Church people are busy. Sundays are obviously filled with activities. In most churches, there are also weekday Bible studies, evangelism classes, choir practice, activities for teenagers and children, Moms groups, Men’s meetings, outdoors enthusiast clubs, discipleship classes, and any number of additional activities.
A few years ago, when we started meeting together, we decided to forgo almost all of these programs. In fact, we only scheduled one weekly meeting for the church, and we decided that meeting would take place on Sunday mornings.
Something interesting happened when our calendars began to empty… and our lives became less busy. We had to deal with real issues, personal issues, relational issues, marital issues, parenting issues, financial issues, etc.
Why were people not dealing with those issues before? Because they had been so busy with church activities that they were able to hide those issues from others and, often, from themselves. They were busy doing church things – which were certainly God things, right? – that they did not have time to think about what was really going on inside and among themselves.
In some ways, our souls were numbed to all of the painful issues that we should have been dealing with, because we were so busy doing good things.
In fact, we soon found that even though we were taking part in evangelism classes, we were not really sharing the gospel. Even though we were part of Bible studies and discipleship classes, we were not learning and living Scripture or discipling one another. Even though we were taking part in classes for children, teenagers, moms, and dads, our families were not strong and were not maturing together in Christ. Even though we were spending time together, we were not actually relating to one another.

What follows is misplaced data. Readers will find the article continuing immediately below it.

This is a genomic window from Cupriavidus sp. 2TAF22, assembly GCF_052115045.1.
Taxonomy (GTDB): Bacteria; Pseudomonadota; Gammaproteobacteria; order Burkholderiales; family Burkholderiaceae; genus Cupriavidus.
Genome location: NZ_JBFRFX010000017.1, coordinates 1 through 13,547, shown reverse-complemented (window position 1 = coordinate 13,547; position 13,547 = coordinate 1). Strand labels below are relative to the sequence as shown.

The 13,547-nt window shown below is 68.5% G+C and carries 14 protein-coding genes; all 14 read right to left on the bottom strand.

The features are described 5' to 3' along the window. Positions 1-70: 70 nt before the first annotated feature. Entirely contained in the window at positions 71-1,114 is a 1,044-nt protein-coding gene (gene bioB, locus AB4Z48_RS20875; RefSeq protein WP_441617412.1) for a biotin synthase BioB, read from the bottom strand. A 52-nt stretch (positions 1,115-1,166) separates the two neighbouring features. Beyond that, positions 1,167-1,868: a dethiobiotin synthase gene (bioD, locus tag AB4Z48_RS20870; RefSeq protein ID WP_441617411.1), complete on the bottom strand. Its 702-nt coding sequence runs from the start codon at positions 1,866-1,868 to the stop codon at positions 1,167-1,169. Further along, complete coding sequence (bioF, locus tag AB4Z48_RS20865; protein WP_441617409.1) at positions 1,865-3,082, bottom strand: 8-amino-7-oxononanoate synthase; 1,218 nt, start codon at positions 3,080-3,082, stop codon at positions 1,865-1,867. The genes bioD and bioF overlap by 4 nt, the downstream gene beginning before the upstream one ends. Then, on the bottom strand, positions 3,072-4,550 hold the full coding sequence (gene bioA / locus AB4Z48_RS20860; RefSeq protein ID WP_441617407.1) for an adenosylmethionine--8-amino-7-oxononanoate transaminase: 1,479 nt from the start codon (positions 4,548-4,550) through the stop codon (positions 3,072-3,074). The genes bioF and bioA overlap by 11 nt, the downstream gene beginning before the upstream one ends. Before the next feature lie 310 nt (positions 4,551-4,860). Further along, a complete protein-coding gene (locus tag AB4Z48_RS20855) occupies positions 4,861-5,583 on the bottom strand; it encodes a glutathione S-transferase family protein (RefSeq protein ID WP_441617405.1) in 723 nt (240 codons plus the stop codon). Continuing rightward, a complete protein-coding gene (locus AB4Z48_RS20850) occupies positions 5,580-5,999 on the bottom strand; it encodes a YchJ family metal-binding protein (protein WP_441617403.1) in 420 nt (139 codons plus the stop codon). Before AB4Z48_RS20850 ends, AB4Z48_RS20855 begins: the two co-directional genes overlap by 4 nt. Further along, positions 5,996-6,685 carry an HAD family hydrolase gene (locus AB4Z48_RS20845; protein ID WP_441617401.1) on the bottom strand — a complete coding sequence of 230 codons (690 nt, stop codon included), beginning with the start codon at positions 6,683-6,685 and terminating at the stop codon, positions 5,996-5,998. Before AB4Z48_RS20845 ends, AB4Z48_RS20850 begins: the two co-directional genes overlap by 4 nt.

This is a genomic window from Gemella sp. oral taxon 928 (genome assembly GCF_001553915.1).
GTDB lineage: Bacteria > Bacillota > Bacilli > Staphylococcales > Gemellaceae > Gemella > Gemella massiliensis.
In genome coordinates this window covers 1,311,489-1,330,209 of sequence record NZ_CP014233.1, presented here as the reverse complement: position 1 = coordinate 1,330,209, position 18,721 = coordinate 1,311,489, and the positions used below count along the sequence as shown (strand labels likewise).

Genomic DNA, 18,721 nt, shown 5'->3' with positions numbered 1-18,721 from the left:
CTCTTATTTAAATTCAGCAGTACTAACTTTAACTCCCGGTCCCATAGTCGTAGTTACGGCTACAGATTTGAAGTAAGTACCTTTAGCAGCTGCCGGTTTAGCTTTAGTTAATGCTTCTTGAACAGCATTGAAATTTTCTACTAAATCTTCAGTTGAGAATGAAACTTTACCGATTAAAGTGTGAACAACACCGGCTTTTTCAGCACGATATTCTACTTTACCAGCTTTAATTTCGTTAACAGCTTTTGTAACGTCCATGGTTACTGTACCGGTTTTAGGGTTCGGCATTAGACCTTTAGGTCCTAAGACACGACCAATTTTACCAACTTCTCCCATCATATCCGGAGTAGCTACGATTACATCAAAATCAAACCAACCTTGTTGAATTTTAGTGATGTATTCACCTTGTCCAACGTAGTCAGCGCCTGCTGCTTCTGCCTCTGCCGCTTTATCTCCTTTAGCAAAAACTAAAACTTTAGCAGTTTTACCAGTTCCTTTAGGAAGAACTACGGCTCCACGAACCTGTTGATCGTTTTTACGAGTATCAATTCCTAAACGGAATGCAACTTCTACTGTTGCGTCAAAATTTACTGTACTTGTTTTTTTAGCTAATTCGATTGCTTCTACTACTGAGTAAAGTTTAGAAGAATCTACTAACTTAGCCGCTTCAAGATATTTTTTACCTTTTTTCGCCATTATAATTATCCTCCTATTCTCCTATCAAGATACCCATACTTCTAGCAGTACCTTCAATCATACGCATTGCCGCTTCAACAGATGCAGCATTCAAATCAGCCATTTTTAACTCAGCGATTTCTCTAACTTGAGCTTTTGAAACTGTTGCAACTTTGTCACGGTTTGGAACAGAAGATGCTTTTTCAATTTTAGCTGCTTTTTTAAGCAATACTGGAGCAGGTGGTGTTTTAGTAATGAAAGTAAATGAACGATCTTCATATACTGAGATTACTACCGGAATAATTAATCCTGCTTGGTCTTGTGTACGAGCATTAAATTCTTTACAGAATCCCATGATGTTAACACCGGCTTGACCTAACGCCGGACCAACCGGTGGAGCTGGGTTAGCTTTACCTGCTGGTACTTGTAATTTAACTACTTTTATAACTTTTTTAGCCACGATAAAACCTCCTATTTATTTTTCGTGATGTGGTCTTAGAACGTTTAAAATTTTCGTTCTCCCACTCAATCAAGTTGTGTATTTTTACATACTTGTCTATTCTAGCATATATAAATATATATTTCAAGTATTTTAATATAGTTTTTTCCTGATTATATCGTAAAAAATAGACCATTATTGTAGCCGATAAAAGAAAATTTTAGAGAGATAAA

Our lives and our families and our relationships were not filled with Christ. The only thing that was filled was our calendars.
When we stopped pretending that we were doing good things – that is, when we stopped attending classes and programs – we learned how empty our lives really were, and we began to look for the reality of life in Christ with one another. Now, we had time to love and serve and evangelize and grow and mature together.
This may sound great to some of my readers, but I have a warning for you. Those classes and programs were acting as an anesthetic, numbing our souls. When we cleared our calendars, we did more than free our time. We also disclosed to ourselves, to our families, and to one another the emptiness and pain that was hidden within. This part was not fun.
But, I’m convinced that the church will not grow until we face these hidden hurts; until we accept that we don’t know how to love and serve and evangelize and care and share and grow and mature. We don’t know how, because we’ve never taken the time to learn. We’ve never taken the time to learn because we’ve been too busy doing good things – church things.
But, in reality, those good church things were numbing our souls and keeping us from growing.